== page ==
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Jon Gale


Chief Underwriting Officer, Reinsurance, AXA XL

Almost fifty years ago, NASA released the photograph now known as the "Blue Marble". Taken by the crew of the Apollo 17 while on their journey to the Moon, it was the first photographic image showing the entirety of the planet Earth from space. The impact was profound. As one observer put it, "The blue marble was an iconic image because it perfectly represented the human condition of living on an island in the universe, with all the frailty an island ecosystem is prey to".

Uncharted waters
In the decades since the Blue Marble was taken, our understanding of the Earth's natural systems has progressed exponentially. We know significantly more about the oceans, atmosphere and cryosphere—the portions of the Earth's surface where water is in solid form and which are an integral part of the global climate system. There is also much we still don't know. The Earth, as seen from space, is not only beautiful and fragile but extremely complex.

However, one thing we do know is that the climate is changing. Among the many data points one could cite, I would note that, in March 2021, the Mauna Loa Observatory in Hawaii recorded average atmospheric CO2 levels of 417.64ppm, a level not seen for millennia. Moreover, by analysing ice core samples from Greenland and Antarctica, we also know that:

  • Due to fossil fuel use and deforestation, atmospheric carbon dioxide levels are now 40 percent higher than before the industrial revolution.
  • The magnitude and rate of the recent increase are almost certainly unprecedented over the last 800,000 years.
    (Source: British Antarctic Survey)

Humanity is truly in uncharted waters.

The effects are real but hard to pinpoint
In the commercial sphere, reinsurers were among the first to recognise the effects of a changing climate. That is not surprising since, in recent decades, losses stemming from weather-related natural catastrophes have accounted for a growing proportion of our costs. For instance, from 1950 to 1990, annual insured losses from weather-related disasters, i.e., excluding earthquakes/tsunamis, rarely exceeded USD five billion. However, since 1990, these weather-related losses have increased dramatically. In fact, in the past ten years, there has been only one year, 2015, in which insured losses from weather-related events were less than USD 50 billion. In 2017, the current record-setter, such losses amounted to a whopping USD 134 billion. (Source: Aon Benfield)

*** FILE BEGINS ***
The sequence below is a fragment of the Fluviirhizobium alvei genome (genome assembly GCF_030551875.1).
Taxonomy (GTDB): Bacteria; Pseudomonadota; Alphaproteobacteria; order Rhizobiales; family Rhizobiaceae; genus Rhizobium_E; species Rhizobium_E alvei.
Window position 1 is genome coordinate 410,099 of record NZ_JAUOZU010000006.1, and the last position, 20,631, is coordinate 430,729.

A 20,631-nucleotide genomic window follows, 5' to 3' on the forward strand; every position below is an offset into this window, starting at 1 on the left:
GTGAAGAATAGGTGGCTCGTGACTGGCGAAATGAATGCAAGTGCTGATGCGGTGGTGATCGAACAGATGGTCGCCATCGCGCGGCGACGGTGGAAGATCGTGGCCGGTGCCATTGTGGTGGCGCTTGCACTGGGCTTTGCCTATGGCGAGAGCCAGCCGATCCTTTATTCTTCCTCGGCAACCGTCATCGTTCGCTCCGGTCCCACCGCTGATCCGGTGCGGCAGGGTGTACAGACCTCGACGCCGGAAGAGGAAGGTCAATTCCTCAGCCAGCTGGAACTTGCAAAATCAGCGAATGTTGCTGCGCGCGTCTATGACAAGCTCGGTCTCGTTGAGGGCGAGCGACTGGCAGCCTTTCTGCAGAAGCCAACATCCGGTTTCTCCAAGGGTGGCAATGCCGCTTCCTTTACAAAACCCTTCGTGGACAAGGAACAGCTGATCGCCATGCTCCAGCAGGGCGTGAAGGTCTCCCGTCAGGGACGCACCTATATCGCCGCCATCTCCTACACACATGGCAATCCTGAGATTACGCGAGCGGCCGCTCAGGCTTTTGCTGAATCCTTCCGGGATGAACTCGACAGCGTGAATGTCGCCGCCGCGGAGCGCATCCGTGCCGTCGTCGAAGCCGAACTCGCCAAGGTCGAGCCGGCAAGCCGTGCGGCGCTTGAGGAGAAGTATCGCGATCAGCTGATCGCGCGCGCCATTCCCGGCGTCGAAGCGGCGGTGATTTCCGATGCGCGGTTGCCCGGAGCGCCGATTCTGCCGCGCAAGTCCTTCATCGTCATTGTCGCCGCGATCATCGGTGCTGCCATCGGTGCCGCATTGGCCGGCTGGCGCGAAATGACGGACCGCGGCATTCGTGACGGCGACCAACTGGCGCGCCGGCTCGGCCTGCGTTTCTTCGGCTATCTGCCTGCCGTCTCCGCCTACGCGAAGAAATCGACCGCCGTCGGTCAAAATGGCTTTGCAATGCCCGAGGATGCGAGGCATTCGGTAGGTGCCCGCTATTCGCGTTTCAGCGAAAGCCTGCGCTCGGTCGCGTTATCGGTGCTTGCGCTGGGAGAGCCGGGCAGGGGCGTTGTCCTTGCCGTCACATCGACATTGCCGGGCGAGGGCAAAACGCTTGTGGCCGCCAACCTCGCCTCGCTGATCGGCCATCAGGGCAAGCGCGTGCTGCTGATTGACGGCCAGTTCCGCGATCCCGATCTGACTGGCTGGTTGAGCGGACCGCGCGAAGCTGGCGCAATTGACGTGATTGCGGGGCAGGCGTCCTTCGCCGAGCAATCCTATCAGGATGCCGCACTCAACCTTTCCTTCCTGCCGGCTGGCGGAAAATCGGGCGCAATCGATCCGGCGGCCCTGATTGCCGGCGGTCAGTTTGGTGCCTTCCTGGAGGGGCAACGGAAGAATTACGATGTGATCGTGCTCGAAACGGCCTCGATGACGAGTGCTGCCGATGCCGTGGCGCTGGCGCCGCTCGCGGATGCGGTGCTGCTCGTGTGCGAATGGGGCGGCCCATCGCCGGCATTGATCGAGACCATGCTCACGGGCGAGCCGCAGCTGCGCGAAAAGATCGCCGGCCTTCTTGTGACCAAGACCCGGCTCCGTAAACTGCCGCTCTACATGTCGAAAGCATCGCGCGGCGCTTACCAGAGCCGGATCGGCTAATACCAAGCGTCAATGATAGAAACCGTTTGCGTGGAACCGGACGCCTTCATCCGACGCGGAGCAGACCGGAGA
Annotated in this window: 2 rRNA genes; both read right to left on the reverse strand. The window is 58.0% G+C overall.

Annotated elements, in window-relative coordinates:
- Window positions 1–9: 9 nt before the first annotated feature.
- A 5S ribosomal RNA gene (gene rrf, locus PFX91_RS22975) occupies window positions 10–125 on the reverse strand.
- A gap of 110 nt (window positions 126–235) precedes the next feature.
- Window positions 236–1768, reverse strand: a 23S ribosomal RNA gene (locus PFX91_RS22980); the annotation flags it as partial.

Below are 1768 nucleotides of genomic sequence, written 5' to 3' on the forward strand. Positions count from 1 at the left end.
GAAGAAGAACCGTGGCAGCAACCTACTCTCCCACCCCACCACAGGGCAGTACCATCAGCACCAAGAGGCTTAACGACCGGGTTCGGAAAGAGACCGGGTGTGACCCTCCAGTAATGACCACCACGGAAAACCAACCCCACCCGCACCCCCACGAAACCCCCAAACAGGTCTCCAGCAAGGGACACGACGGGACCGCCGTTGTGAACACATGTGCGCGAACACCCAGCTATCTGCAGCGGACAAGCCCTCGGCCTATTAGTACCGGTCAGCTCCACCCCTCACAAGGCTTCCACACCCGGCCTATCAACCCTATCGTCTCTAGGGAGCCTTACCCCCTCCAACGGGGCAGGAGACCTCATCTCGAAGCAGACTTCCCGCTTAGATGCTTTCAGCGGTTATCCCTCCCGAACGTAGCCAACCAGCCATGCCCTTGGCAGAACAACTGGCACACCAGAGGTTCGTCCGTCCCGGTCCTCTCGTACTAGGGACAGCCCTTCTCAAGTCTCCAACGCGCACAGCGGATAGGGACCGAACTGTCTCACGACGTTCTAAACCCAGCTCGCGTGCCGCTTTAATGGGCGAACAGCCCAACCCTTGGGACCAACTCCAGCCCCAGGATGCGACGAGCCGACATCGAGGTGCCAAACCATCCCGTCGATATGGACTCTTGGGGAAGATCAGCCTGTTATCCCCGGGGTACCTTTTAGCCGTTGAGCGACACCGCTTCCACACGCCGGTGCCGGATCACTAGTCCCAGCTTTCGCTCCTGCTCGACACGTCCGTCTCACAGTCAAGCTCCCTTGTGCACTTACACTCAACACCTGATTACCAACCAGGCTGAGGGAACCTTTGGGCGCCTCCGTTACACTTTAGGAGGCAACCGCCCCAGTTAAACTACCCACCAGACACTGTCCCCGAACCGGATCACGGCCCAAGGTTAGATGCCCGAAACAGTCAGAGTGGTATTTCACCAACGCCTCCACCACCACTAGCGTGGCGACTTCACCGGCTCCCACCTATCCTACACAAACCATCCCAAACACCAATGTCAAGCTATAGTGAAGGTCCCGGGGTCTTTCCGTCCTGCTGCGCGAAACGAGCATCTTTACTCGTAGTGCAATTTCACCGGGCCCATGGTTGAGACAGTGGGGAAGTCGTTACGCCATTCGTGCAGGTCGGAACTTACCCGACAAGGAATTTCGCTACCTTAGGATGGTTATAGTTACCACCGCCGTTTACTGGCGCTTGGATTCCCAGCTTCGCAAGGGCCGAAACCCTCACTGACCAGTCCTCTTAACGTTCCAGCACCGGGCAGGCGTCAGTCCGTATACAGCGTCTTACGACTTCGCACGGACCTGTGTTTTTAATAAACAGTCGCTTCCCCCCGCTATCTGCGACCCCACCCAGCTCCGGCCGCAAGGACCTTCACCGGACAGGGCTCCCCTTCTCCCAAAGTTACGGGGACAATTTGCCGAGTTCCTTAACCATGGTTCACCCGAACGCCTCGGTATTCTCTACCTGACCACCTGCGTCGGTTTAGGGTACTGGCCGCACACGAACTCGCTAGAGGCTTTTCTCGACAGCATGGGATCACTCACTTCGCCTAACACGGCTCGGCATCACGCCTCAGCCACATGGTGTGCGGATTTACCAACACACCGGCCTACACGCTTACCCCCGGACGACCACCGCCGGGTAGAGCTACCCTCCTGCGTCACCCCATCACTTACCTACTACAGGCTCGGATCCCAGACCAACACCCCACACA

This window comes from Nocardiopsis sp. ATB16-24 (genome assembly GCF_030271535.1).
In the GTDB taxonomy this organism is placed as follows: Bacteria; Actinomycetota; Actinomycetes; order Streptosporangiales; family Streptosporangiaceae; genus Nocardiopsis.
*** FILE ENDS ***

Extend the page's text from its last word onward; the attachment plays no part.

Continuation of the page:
Nevertheless, while the trend is clear, a changing climate is only part of the story. So far, economic and population growth combined with urbanisation have been the primary drivers of these increased costs. Also, although we can already observe the effects of a changing climate in terms of, e.g., warmer average temperatures, rising sea levels and more severe droughts and rainfall events, the relationship between these and other factors and a particular weather event remains tenuous. Still, no one expects weather-related losses to revert to pre-1990 levels.

Getting families and societies back on their feet quickly and in a better state is a defining role and opportunity for re/insurance.

Protecting what matters
Getting families and societies back on their feet quickly and in a better state is a defining role and opportunity for re/insurance. That is why leading re/insurers, including AXA XL, remain keenly focused on developing greater understanding about this complex, multifaceted issue while also creating robust and innovative solutions to help clients become more climate resilient. At AXA XL, our commitment to addressing climate change includes participating in diverse initiatives focused on assessing climate risk and managing the associated challenges and opportunities. Some of our most notable climate risk-related activities are featured on a new webpage, Protecting What Matters.